Wednesday 9 July 2008

Jason and the Argonauts (1963)

The kingdom of Thessaly falls to Pelias, as prophecied and decreed by Zeus. However Pelias spends twenty years waiting for the next part of the prophecy, that he will lose the throne to a child of the king he slew. That child is Jason and before he can reclaim that throne he must travel to Colchis and bring back the golden fleece that is hanging in a tree at the end of the world. It's a difficult journey, naturally, full of the sort of challenges that call for the handywork of Ray Harryhausen, but Hera, queen of the gods, has pledged to help him five times.

Of course it doesn't take long for those five times to be up. Jason holds a great games to select his crew from the brightest and the best, including the legendary Hercules who doesn't even have to compete. He also commissions a new ship which he calls the Argo, after its builder. Unfortunately Hercules manages to get the ship severely damaged at their first port of call, by disobeying the will of the gods and bringing Talos to life. And as much as the cast and crew do their best, this is what Jason and the Argonauts is all about: state of the art stop motion animation, because Talos is a giant bronze statue of a Titan.

Todd Armstrong is fine as Jason and Nigel Green is fine as Hercules, but they have no way of competing with Talos as far as star power, whether they win or not. Patrick Troughton, the best Doctor that Doctor Who ever had, is fine as the blind man Phineas, but the stop motion harpies are going to kick his ass every day, whether Jason and his crew come to turn the tables or not. The clashing rocks don't do much but there's a cool sea god to hold them back. The golden fleece is decent enough but it's protected by a wicked seven headed hydra for Jason to fight. So it's all about the stop motion animation, though Medea's red outfit in the temple of Hecate comes a close second.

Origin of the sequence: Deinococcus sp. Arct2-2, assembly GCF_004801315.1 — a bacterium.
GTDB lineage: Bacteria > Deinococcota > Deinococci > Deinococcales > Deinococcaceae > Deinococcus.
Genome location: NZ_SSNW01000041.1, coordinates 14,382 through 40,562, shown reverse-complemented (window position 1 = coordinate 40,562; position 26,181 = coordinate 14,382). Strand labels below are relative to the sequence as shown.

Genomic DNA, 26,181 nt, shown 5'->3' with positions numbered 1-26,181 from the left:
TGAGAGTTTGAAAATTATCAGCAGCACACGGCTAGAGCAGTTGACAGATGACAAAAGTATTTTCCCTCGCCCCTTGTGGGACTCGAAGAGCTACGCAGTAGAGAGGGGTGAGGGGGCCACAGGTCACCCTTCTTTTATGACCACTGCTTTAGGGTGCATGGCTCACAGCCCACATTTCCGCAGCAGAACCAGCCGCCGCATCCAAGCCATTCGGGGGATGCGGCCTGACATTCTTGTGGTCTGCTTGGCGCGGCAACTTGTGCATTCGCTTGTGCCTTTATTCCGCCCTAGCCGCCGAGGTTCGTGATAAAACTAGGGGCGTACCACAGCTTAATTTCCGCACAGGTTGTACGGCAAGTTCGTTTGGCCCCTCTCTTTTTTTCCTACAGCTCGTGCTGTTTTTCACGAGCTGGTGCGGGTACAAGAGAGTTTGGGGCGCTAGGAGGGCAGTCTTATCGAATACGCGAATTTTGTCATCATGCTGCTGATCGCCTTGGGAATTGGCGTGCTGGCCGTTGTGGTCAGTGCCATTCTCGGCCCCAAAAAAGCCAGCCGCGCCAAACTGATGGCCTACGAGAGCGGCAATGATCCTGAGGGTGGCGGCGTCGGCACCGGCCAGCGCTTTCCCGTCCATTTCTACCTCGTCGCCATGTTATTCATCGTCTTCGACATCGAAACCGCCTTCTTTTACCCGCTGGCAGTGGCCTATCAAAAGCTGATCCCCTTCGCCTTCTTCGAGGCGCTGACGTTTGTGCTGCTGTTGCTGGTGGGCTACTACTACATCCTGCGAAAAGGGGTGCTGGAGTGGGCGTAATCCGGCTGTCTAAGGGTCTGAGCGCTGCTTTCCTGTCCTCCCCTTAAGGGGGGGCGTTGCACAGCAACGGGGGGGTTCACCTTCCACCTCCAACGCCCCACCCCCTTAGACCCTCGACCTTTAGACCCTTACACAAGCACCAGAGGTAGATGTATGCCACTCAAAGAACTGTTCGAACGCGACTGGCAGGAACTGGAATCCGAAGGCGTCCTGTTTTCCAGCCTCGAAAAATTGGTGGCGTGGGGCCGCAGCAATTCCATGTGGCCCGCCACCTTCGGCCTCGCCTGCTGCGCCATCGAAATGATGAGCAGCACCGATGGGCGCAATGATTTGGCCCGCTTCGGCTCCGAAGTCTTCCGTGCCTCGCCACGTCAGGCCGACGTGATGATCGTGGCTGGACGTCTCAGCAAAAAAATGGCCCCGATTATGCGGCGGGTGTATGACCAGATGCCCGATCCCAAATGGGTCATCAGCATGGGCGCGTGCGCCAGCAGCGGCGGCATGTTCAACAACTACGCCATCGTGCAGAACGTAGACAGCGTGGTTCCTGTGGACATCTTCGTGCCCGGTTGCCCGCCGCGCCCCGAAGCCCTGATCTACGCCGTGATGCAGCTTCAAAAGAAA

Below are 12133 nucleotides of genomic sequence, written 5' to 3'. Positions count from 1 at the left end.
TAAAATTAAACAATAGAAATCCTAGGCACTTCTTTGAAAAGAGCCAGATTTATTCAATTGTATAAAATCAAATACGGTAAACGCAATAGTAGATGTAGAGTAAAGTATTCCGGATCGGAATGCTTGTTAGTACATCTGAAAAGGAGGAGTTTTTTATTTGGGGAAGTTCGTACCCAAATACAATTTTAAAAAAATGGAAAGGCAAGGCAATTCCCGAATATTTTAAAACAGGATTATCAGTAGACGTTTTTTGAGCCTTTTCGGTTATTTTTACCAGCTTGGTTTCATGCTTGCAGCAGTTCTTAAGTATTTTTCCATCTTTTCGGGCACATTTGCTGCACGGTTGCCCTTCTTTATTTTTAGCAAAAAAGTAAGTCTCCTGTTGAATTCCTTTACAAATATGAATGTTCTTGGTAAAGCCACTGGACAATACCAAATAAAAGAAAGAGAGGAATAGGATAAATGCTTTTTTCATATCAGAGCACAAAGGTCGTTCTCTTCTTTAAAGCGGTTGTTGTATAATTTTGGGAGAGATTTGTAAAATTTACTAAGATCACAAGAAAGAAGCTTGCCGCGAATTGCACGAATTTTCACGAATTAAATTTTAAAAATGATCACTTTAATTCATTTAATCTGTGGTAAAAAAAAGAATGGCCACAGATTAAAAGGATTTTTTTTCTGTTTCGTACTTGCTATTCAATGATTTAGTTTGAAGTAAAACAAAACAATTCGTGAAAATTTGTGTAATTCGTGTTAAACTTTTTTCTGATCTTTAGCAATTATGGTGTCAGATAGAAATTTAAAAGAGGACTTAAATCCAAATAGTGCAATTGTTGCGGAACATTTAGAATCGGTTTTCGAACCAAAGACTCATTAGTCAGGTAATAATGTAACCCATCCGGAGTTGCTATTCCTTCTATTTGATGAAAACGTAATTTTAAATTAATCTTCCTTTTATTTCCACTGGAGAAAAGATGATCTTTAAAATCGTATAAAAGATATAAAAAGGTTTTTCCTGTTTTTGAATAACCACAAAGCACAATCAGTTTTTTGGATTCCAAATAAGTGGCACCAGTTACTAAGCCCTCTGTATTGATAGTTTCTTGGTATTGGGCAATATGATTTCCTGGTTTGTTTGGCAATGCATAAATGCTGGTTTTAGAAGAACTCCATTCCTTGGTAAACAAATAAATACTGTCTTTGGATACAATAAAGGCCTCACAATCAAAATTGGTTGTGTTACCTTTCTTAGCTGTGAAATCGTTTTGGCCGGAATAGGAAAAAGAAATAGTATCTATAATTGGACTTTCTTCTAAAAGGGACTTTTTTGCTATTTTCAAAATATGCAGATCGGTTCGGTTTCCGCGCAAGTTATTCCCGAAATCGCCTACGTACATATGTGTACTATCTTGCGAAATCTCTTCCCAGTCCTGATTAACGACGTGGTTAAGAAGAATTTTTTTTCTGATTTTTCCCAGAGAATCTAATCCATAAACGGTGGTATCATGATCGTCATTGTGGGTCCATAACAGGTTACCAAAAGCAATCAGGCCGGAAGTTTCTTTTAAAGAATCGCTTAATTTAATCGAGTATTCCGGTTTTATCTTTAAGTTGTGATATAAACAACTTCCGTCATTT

Best of all, hydra teeth mean wicked stop motion Ray Harryhausen skeletons climbing out of the earth with spears and shields and an attack scream. Admittedly these effects have dated too, unsurprisingly given that this is 1963, but the saddest thing of all is that they still look way better than a lot of supposedly great CGI work that has been done over the last few years, in the 21st century no less. There's something to be said for analogue work, which takes a lot longer to become dated and tends to look a lot more natural. This is 45 year old stop analogue work but it still does its job palatably.

Beyond the effects there are some people to watch out for. Zeus and Hera are Niall MacGinnis and Honor Blackman, hardly minor names. There's Laurence Naismith, Jack Gwillim and Patrick Troughton. The leads, though, are far less known: Todd Armstrong and Nancy Kovack. Armstrong plays Jason, of course, and he only made eight films, this being number three. I'll see him again shortly in the intriguingly named Dead Heat on a Merry-Go-Round but it was Jason that he'll always be remembered for. Kovack is Medea, high priestess in Colchis, and her screen time hardly warrants a costarring credit, but hey, she's cute, as she was the same year playing opposite Vincent Price in Diary of a Madman. She made 15 films all told, ending with Marooned in 1969.

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